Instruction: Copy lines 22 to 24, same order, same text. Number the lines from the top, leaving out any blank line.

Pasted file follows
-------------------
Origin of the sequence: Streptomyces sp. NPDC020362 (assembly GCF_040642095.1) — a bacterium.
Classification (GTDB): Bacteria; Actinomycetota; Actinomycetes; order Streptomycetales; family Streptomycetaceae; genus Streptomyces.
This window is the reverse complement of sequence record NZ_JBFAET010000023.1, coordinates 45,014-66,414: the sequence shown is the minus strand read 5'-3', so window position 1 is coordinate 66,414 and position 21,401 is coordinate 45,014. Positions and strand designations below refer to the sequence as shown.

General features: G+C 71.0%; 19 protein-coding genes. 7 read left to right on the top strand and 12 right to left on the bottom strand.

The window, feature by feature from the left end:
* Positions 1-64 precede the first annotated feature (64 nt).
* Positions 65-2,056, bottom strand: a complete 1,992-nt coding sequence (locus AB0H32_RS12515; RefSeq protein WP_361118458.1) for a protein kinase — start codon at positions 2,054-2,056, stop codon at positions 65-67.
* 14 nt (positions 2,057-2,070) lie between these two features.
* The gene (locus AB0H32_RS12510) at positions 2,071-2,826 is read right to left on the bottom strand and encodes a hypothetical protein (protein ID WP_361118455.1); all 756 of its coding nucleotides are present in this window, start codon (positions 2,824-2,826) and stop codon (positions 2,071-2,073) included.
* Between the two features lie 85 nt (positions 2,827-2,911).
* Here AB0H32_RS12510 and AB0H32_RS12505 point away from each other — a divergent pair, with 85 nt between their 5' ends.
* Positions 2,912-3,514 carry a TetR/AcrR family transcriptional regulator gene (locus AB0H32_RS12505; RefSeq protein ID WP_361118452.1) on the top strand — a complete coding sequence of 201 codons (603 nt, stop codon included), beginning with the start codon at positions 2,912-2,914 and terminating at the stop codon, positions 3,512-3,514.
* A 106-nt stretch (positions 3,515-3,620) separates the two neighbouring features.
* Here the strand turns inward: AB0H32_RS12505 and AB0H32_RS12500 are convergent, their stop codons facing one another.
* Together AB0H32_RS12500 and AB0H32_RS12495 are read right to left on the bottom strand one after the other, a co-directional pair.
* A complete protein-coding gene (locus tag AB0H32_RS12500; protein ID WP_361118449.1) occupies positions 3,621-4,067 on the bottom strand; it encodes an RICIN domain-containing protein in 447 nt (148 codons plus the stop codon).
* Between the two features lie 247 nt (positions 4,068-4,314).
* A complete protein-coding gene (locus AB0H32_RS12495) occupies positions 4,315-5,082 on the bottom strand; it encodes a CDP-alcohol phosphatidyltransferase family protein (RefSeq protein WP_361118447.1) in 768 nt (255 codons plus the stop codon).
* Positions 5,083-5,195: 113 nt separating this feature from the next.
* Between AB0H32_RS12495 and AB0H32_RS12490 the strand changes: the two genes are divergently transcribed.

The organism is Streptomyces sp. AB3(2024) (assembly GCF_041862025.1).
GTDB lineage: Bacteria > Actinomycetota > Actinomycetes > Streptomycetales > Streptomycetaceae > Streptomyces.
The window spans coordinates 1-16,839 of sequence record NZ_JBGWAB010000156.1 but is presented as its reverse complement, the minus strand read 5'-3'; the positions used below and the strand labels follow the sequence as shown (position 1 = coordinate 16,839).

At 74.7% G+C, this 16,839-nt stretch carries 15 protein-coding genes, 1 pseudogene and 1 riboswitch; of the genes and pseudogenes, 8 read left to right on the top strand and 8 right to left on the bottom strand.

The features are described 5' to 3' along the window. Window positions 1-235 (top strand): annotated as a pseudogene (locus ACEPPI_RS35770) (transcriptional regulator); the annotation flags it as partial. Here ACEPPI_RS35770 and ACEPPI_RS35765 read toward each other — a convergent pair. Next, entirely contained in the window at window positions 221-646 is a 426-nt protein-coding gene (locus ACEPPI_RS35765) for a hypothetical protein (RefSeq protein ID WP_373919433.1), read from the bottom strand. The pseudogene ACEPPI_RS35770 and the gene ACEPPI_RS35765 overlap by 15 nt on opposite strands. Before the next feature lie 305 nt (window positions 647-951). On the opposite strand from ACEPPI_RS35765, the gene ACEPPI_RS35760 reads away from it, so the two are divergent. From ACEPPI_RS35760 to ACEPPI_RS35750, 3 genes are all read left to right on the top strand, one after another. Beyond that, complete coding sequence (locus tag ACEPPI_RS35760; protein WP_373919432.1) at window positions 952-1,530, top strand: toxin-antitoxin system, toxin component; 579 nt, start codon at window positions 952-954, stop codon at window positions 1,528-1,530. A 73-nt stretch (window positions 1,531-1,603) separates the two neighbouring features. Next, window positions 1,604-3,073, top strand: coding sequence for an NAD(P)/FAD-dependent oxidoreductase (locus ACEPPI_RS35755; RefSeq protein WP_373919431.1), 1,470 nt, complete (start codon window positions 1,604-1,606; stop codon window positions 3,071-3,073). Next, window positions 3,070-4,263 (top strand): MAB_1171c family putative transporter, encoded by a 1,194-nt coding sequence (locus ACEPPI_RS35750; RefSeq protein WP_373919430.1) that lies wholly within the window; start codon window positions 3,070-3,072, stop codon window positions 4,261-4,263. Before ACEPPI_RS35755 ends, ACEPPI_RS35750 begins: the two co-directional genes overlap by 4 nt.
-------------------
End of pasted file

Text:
GTDB lineage: Bacteria > Actinomycetota > Actinomycetes > Streptomycetales > Streptomycetaceae > Streptomyces.
The window spans coordinates 1-16,839 of sequence record NZ_JBGWAB010000156.1 but is presented as its reverse complement, the minus strand read 5'-3'; the positions used below and the strand labels follow the sequence as shown (position 1 = coordinate 16,839).

At 74.7% G+C, this 16,839-nt stretch carries 15 protein-coding genes, 1 pseudogene and 1 riboswitch; of the genes and pseudogenes, 8 read left to right on the top strand and 8 right to left on the bottom strand.